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Review of THE SISSI COLLECTION (Blu-ray)

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Grade: B/B+
1955-57, 318 min. (3 films), Color
Drama, romance, biopic
Film Movement
Not rated (would be G)
Aspect ratio: 1.78:1 widescreen or 1.33:1
Featured audio: DTS 2.0 Mono
Bonus features: B+
Includes: 4 Blu-ray discs and 1 DVD
Amazon link

Biopics were big in the ’40s and ‘50s. Whether it was Gary Cooper as Lou Gehrig, Greer Garson as Marie Curie, James Cagney as George M. Cohen, James Stewart as Charles Lindberg, Danny Kaye as Hans Christian Andersen, or any number of others, audiences enjoyed watching their Hollywood heroes playing real-life ones.

In Europe, though, one biopic towered regally over all the rest: the phenomenally popular Sissi trilogy from director Ernst Marischka, starring Romy Schneider. In Sissi (1955), Sissi: The Young Empress (1956), and Sissi: The Fateful Years of an Empress (1957), Schneider played Princess Elisabeth of Bavaria, who went on to marry Franz Josef, Emperor of Austria. As the Empress, “Sissi” reigned alongside him from 1854-1898, and significantly helped unite Austria and Hungary.

By today’s standards, all of the postwar biopics seem sanitized and romanticized, and Sissi is no exception. The “fateful years” don’t involve a guillotine or even a significant loss of any kind, because movies from this era either stopped short of showing a historical figure’s real tragic fate or softened it by depicting it off-camera. The real Empress Elisabeth was assassinated at age 60, but this cheery blend of history, comedy, and romance only covers Sissi’s late teenage years growing up in Bavaria through her forties as Empress trying to balance the demands of government with her own needs and desires. Even that last phrase, as I write it, seems more sensational than this film or biopics from the era, which were intended as entertainments for the whole family.

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Review of CARS 3 (Blu-ray combo)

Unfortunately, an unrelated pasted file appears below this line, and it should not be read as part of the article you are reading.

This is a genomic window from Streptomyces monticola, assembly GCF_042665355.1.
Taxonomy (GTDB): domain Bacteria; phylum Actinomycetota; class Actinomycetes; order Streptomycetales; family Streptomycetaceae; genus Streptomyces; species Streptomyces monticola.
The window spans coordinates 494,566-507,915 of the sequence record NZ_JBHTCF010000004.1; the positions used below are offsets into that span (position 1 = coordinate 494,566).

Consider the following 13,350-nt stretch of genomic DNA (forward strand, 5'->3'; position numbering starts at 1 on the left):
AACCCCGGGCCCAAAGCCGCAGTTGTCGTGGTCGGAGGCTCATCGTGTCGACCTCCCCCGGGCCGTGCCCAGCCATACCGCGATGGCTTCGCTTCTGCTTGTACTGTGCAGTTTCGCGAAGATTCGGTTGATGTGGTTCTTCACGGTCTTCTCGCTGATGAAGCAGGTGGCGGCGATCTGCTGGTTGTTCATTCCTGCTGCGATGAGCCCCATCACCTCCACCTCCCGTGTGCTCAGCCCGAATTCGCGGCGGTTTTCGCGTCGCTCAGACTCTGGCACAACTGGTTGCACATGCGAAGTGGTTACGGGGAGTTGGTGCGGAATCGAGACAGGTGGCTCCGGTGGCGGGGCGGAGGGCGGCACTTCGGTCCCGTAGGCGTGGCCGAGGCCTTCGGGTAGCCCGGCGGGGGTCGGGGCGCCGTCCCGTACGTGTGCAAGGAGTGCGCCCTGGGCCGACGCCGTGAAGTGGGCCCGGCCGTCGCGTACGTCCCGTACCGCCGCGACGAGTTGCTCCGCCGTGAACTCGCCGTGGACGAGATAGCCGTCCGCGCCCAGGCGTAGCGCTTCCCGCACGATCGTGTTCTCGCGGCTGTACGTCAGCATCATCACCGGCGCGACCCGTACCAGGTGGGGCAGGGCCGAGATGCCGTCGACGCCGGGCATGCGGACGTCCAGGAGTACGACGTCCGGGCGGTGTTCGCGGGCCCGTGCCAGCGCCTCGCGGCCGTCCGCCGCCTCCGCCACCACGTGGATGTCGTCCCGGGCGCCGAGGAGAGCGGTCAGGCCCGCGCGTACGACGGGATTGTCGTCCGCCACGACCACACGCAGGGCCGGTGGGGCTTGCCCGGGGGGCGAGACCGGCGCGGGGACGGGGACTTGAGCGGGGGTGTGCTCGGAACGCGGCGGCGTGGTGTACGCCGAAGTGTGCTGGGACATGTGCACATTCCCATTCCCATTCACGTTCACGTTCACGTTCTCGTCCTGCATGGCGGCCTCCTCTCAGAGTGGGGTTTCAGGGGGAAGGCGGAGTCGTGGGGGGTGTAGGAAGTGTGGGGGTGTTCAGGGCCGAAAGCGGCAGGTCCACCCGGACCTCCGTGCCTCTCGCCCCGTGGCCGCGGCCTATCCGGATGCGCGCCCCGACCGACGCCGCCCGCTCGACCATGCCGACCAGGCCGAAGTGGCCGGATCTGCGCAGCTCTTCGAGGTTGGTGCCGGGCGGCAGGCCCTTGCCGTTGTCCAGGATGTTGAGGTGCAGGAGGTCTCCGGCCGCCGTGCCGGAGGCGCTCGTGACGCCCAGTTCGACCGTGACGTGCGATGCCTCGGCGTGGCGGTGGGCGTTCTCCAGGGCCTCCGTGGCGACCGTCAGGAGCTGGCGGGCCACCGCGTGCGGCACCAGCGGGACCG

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Grade: B/B+
Entire family: Yes
2017, 103 min., Color
Animation
Disney
Rated G
Aspect ratio: 2.39:1
Featured audio: DTS-HDMA 7.1
Bonus features: B+
Includes: Blu-ray, DVD, Digital HD
Trailer
Amazon link

It’s not all about the movies these days. Somebody at Disney must have calculated that a Cars film released roughly every five years should be enough to keep the characters alive for the public and maintain healthy sales of Cars-related merchandise. And for the first 15 minutes or so Cars 3 seems like a dash-for-the-cash affair. Then Disney does what they do best: they get viewers emotionally involved with the characters.

The animation, of course, is wonderful—even more impressive than what we saw in the first two films, with backgrounds rendered so realistically they could pass for photos. But in the early going this 2017 follow-up to Cars (2006) and Cars 2 (2011) feels like just another version of what we’ve seen before. In the first Cars, audiences were introduced to Lightning McQueen (voiced by Owen Wilson), a hot-shot race car who found himself stranded in podunk Radiator Springs, where his attitude got a major adjustment and he learned that family and friends are just as important as wins. The second film was a love-it or hate-it affair—a spoof of spy films that found Lightning McQueen and his sidekick Mater (Larry the Cable Guy) going to Europe to compete in a World Grand Prix and getting involved in assassinations and international espionage. Cars dying? That’s not exactly what families signed up for.

With Cars 3 the franchise circles back to what appealed to viewers in the first place—only this time it’s like Rocky, with McQueen training for a comeback and aiming to beat a new young hot-shot named Jackson Storm (Armie Hammer), who hit the circuit just as McQueen hit a wall so hard that everyone in racing pronounced him down for the count.

McQueen finds himself being “virtually” trained by Cruz Ramirez (Cristela Alonzo), whose own dream of becoming a race car was shattered by a glass ceiling in the business, where she was put down by the male racers. Her methods are unconventional and somehow smack of tofu-and-Birkenstocks aerobics, which provides a good deal of the comedy. But writers Brian Fee (who was a storyboard artist for Wall-E, Ratatouille, and Cars) and Ben Queen (Cars 2, TV’s Powerless) wisely chose to take the characters on the road, where they can learn about themselves and each other and viewers can start to care more than if everyone just kept driving in circles or staying in a Gold’s Gym for cars.

This is Fee’s directorial debut, and it’s a solid one. Take away those first overly familiar 20 minutes and you’ve got Rocky for cars, a formula that he both follows and puts in his rear-view mirror. In the process, families get the kind of Cars they seem to prefer.

One highlight this outing is Disney’s spot-on rendition of a demolition derby and the raucous atmosphere and mud-spinning chaos of the figure-eight race. Here’s where we meet the movie’s most memorable character: Miss Fritter (Lea DeLaria), a converted school bus that now spouts fire and lays waste to every car in her path, and does so with jovial menace. One of the bonus features on this Blu-ray combo pack is a mini-movie featuring Miss Fritter, but there’s also a nifty primer on demolition derby and the rules of figure-eight, and “how Pixar puts the crazy in the Thunder Hollow Crazy 8 race.” There’s a nice bundle of bonus features here, but of course it’s the film that families care most about. And if you liked this original Cars, you’ll like this as well.